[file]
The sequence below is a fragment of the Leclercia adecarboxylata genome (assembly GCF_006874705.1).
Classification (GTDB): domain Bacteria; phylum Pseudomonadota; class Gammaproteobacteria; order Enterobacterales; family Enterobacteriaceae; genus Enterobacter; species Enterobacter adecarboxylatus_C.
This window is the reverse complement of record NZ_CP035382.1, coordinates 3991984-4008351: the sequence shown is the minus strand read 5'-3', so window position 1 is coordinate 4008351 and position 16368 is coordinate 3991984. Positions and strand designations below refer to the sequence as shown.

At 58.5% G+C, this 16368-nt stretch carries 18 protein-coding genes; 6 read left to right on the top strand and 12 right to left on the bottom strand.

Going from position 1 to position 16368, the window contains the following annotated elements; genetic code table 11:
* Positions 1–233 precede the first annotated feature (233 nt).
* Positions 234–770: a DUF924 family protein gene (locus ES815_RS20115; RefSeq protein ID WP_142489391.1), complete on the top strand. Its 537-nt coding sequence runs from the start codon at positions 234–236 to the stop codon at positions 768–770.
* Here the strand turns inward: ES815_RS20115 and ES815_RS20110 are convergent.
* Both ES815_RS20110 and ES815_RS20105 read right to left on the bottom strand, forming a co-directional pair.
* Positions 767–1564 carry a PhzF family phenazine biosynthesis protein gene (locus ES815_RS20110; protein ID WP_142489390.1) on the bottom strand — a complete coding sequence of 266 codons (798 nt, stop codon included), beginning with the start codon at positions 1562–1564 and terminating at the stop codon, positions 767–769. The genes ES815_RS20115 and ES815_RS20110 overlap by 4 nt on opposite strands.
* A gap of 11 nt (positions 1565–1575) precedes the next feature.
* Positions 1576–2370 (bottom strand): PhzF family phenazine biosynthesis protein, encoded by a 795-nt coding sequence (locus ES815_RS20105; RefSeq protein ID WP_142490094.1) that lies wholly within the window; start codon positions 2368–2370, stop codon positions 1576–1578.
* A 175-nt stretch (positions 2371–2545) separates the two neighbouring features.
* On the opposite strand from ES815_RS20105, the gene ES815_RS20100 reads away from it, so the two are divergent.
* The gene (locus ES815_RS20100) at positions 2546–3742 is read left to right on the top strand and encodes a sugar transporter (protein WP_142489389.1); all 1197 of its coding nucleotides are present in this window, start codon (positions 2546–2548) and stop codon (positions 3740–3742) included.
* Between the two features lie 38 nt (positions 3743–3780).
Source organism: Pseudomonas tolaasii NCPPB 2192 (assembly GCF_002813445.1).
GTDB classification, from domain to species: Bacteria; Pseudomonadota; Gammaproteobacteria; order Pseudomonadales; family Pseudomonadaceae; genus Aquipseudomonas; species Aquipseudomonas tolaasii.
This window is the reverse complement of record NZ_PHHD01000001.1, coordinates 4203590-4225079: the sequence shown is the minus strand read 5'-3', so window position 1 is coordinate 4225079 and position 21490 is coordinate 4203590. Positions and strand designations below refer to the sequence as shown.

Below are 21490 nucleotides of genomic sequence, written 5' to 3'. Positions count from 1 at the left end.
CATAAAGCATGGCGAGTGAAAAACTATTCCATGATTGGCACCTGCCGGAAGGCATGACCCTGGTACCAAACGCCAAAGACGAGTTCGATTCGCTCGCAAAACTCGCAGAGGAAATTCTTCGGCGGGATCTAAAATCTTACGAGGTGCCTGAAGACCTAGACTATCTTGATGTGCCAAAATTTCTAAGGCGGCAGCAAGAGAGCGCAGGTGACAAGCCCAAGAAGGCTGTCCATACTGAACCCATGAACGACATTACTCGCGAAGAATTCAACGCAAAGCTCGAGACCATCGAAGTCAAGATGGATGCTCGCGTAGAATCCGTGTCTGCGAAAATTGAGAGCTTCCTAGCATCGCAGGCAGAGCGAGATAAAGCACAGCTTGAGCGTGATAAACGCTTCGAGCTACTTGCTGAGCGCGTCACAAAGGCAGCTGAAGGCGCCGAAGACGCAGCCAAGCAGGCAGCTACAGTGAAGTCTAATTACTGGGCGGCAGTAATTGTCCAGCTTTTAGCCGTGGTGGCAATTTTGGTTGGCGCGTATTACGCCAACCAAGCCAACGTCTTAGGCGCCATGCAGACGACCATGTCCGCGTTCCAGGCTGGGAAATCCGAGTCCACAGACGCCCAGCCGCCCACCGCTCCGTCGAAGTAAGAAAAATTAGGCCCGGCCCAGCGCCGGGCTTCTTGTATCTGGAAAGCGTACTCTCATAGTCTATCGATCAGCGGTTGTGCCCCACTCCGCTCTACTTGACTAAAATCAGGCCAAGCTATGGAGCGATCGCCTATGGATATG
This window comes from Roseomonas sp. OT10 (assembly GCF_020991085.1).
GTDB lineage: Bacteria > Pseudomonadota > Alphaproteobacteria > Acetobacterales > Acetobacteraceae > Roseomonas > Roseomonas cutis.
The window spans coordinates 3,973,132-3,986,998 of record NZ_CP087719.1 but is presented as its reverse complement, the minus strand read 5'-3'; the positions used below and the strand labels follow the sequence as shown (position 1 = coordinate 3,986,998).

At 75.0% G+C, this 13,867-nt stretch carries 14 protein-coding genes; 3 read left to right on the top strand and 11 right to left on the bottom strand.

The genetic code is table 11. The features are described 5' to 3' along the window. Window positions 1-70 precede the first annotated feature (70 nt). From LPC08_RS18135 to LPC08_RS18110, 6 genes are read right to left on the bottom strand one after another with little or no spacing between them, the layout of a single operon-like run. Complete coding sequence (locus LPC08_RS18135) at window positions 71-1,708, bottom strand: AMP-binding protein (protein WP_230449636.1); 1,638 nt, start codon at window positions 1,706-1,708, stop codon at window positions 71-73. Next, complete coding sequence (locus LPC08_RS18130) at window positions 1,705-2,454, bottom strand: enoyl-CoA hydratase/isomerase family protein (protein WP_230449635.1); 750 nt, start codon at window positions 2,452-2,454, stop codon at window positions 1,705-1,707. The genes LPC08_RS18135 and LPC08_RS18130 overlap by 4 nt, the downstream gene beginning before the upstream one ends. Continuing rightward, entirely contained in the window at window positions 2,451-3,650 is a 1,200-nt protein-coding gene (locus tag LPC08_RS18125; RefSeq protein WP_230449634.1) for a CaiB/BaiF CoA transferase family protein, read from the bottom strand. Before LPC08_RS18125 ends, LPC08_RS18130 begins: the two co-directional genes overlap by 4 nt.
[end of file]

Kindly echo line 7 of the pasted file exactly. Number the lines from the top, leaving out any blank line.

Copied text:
* Positions 234–770: a DUF924 family protein gene (locus ES815_RS20115; RefSeq protein ID WP_142489391.1), complete on the top strand. Its 537-nt coding sequence runs from the start codon at positions 234–236 to the stop codon at positions 768–770.